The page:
Surrounded by Western Port Bay is Phillip Island, a pocket paradise comprising forest, beaches, tourist farms, family attractions and dunes where you can while away the day surfing, picnicking, fishing or boating–whatever your pleasure may be.
And it is just the perfect size for touring; not too big to drive around but plenty to see. If the wind is blowing from one direction, simply head to the other side to enjoy your day. Enjoy sheltered, family-friendly waters or pound the waves on a surf board.
There are three townships on the island, the largest being Cowes. It’s well serviced by major shopping outlets and fuel just a 15-minute drive from the bridge.
Despite its size, Cowes has a real small coastal town vibe. You can lazily lose hours browsing galleries and boutiques in reach of a decent wine, brew and view. And with all kinds of attractions on the Island, it’s a pleasant base worthy of a few days here.
Cycle or walk the Esplanade for Western Port Bay views, then pull up a patch of grass under mature pines for picnic, ice-cream or fish and chips out to a large jetty. Breaching whales are beautifully tributed in the recently refurbished boardwalk. A stroll from town, you’ll find a large park with picnic facilities and family-friendly Erehwon Point Beach, where you can dig for tiny crabs or splash in tide pools depending on the time of day.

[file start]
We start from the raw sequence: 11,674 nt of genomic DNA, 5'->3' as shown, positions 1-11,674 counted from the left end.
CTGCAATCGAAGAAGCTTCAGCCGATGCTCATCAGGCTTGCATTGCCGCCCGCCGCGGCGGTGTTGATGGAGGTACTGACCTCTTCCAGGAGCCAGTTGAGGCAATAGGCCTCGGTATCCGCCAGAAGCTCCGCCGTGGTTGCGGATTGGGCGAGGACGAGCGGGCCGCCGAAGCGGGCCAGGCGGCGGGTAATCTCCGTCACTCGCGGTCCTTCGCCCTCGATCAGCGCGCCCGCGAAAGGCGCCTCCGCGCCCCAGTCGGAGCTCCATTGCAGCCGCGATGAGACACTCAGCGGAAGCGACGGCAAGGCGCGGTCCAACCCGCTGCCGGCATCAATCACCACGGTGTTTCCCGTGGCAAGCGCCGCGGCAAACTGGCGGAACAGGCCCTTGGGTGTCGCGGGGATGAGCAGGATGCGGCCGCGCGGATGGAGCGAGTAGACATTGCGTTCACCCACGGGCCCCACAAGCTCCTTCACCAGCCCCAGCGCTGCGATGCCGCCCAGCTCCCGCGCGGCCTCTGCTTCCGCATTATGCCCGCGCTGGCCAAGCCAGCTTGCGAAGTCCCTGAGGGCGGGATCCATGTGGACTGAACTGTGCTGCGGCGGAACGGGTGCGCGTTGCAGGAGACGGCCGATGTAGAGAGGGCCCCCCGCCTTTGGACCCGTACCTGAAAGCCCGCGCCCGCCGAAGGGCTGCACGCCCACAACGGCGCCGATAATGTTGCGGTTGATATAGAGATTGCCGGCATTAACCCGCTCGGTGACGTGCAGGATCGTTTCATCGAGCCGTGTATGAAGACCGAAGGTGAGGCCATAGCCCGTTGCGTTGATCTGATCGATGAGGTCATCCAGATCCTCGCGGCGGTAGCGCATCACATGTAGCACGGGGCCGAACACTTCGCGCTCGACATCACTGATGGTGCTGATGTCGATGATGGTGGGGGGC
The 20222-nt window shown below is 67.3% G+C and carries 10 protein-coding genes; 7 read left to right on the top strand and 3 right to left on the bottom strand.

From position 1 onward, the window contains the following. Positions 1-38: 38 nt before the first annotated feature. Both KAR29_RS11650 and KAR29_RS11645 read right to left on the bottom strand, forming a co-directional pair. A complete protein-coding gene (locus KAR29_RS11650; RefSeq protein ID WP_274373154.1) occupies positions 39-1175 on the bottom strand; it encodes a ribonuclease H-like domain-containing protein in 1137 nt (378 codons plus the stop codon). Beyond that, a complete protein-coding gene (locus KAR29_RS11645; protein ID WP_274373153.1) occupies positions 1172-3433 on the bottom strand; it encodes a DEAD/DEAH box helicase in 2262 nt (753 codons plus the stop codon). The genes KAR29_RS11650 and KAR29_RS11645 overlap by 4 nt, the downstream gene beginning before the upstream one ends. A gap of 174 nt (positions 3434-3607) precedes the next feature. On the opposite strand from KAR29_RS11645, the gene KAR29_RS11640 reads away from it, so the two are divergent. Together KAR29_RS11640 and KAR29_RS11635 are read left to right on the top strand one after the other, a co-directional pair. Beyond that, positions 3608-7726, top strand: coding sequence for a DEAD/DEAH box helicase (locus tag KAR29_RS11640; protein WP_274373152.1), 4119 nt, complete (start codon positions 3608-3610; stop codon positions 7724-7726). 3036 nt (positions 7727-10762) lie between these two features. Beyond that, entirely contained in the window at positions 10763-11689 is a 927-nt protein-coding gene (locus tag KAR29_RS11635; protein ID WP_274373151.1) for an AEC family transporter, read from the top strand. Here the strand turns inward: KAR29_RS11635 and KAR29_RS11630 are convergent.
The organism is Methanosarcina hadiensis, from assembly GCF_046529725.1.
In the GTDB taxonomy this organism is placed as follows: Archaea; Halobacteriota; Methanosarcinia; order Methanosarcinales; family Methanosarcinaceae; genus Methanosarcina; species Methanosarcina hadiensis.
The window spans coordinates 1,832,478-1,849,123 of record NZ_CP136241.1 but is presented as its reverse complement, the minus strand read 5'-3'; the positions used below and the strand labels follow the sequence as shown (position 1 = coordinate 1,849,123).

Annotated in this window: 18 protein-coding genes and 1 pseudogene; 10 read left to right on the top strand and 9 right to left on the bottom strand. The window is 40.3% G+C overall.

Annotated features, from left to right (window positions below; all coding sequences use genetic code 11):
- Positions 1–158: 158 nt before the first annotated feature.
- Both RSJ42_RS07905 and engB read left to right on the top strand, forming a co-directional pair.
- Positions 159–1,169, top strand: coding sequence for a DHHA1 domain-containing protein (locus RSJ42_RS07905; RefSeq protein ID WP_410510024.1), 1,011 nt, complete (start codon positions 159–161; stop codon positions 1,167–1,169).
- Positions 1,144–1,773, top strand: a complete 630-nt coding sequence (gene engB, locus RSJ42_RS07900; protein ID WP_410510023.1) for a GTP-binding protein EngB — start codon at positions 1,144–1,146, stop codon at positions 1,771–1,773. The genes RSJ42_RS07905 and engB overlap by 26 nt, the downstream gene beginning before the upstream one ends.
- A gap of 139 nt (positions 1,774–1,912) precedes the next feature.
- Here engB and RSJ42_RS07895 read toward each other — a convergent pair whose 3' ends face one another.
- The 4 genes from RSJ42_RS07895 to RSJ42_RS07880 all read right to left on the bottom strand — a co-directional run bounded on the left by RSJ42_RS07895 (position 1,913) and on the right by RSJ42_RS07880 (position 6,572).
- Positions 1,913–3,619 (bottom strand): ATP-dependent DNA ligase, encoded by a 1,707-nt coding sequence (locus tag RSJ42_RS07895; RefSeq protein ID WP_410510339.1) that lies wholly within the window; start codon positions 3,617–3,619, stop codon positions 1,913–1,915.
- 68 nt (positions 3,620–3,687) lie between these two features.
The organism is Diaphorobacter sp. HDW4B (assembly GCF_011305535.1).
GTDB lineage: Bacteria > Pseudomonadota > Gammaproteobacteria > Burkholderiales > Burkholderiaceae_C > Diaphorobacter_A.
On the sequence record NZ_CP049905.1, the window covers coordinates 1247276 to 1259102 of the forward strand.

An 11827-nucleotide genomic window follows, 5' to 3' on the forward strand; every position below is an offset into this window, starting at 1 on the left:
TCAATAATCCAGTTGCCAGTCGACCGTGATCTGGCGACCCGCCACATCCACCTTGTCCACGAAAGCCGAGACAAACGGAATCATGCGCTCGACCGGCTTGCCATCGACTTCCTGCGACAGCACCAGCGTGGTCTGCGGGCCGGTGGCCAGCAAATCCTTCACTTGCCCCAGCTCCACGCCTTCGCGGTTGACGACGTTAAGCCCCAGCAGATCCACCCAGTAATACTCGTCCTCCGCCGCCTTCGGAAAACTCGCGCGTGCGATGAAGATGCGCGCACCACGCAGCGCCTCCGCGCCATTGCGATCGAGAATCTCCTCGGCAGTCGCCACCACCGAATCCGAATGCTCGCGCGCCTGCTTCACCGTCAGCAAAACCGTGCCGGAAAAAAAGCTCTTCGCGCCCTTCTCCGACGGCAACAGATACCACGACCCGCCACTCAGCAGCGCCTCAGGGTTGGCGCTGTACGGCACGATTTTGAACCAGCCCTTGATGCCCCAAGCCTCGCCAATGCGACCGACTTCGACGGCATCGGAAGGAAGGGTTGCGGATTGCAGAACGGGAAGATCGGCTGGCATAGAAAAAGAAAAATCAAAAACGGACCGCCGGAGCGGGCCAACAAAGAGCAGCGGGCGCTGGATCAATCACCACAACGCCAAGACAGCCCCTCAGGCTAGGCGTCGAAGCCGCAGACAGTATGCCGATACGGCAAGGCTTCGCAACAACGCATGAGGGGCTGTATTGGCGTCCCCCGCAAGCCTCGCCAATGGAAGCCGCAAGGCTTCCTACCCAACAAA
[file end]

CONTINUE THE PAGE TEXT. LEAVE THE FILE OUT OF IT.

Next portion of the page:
If you can pull the little ones away from the shoreline, you’ll find plenty within Cowes itself, with a bright, fun mini golf a short walk from town and a bowling and Clip ‘n Climb a short drive out.
During the Christmas-New Year school holiday season, get festive at the annual summer carnival. Here, you’ll find rides for kids young and old.
Phillip Island’s famous Penguin Parade is just a 10-minute drive from Cowes. Every year, local and international tourists jostle to witness our world-famous little fairy penguins waddle in from the sea to their burrows. You can sit or stand to admire the Penguin Parade, but you’ll need to rug up as night falls.
Not keen on braving the chill? Spy them within burrows and boxes during the day on the Nobbies Boardwalk that follows cliff’s edge overlooking the bay. In fact, if you’re lucky enough you may even spot a fairy penguin under the raised walkway.
The coastline is magnificent, with tough, salt-sprayed flora contrasting against tidal waters crashing on ancient basalt coast. Watch sea spray shoot into the air at the Nobbies Blowhole then spot a large colony of Australia fur seals at Seal Island.
A little further on, you’ll learn all about sea-life at The Nobbies Centre, home to the Antarctic Journey. Here, see your thermal image change in the chill zone, study marine life under a microscope and channel your inner Attenborough while tasked with recognising sea-life calls.
Then, follow the remarkable birds on a world-wide migration then watch whales, penguins, seals and albatross amid ice movement, blizzards and even auroras on large cinematic panels. Through the magic of three dimensional projection, find yourself standing on an ice floe, surrounded by seals, penguins and whales that seem real enough to pat!
From Cowes, brave the seas for seal encounters on the Wild Ocean Eco-boat tour where seal pubs bob up and down within the water to meet your gaze.